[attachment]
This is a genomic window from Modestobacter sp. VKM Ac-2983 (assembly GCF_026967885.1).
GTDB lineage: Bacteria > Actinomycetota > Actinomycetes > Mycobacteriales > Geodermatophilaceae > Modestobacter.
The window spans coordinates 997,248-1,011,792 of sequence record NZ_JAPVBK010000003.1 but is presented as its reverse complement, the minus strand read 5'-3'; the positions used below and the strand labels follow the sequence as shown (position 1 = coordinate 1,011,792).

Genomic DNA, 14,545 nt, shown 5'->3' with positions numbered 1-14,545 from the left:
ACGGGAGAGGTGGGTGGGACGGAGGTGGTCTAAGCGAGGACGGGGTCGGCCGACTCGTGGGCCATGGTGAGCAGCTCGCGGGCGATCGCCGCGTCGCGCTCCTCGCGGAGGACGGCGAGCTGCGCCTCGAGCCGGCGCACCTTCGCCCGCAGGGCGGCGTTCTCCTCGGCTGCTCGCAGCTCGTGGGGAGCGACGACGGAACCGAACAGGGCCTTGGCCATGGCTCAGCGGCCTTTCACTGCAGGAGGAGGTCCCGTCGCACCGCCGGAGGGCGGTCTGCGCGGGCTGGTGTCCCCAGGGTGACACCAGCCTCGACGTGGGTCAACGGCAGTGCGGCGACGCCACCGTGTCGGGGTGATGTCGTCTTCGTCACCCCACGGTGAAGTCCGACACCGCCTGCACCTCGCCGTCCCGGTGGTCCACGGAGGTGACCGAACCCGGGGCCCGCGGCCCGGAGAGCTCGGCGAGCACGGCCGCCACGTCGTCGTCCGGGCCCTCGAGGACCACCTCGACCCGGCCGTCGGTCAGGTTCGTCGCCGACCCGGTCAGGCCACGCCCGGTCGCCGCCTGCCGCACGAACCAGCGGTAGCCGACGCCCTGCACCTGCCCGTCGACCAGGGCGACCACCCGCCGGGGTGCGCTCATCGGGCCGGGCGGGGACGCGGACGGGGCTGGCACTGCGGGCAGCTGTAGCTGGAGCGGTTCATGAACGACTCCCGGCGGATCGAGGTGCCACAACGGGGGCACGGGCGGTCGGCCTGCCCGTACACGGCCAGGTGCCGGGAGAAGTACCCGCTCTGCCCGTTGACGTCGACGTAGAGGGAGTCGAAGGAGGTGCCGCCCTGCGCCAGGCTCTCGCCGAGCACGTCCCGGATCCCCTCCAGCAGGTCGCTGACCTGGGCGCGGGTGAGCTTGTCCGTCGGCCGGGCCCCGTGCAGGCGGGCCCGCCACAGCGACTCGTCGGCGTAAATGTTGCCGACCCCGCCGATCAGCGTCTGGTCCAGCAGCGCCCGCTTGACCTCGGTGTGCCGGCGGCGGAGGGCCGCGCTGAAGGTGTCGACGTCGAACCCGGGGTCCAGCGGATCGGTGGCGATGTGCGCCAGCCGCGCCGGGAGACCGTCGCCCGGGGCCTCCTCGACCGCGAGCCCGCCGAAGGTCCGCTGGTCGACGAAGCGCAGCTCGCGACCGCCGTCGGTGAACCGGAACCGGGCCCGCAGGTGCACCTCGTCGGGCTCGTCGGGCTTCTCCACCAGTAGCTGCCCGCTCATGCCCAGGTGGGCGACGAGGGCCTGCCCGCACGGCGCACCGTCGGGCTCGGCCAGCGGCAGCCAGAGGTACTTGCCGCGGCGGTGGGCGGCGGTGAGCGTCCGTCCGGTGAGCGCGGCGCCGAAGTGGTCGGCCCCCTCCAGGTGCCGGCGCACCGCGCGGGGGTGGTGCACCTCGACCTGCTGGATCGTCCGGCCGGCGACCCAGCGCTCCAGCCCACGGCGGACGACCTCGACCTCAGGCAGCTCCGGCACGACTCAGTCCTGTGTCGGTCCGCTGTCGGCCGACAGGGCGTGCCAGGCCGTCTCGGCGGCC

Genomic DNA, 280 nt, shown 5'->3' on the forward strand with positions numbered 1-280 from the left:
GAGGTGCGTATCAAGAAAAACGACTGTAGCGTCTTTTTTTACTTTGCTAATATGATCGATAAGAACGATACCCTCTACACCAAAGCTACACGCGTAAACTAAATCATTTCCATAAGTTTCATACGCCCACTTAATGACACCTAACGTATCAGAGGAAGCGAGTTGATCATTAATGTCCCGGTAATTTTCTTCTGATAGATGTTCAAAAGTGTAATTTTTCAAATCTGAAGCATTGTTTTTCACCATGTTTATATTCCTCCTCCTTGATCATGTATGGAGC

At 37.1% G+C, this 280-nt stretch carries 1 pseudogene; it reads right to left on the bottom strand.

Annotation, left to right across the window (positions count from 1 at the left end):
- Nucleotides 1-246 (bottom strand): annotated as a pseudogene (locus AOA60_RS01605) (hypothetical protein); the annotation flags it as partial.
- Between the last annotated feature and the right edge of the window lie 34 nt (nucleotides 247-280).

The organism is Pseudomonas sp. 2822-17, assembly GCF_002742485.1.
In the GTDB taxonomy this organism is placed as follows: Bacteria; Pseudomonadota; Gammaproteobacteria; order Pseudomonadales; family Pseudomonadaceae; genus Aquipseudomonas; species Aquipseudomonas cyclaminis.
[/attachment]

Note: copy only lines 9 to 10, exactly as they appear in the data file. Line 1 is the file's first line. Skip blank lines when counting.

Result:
Annotation, left to right across the window (positions count from 1 at the left end):
- Nucleotides 1-246 (bottom strand): annotated as a pseudogene (locus AOA60_RS01605) (hypothetical protein); the annotation flags it as partial.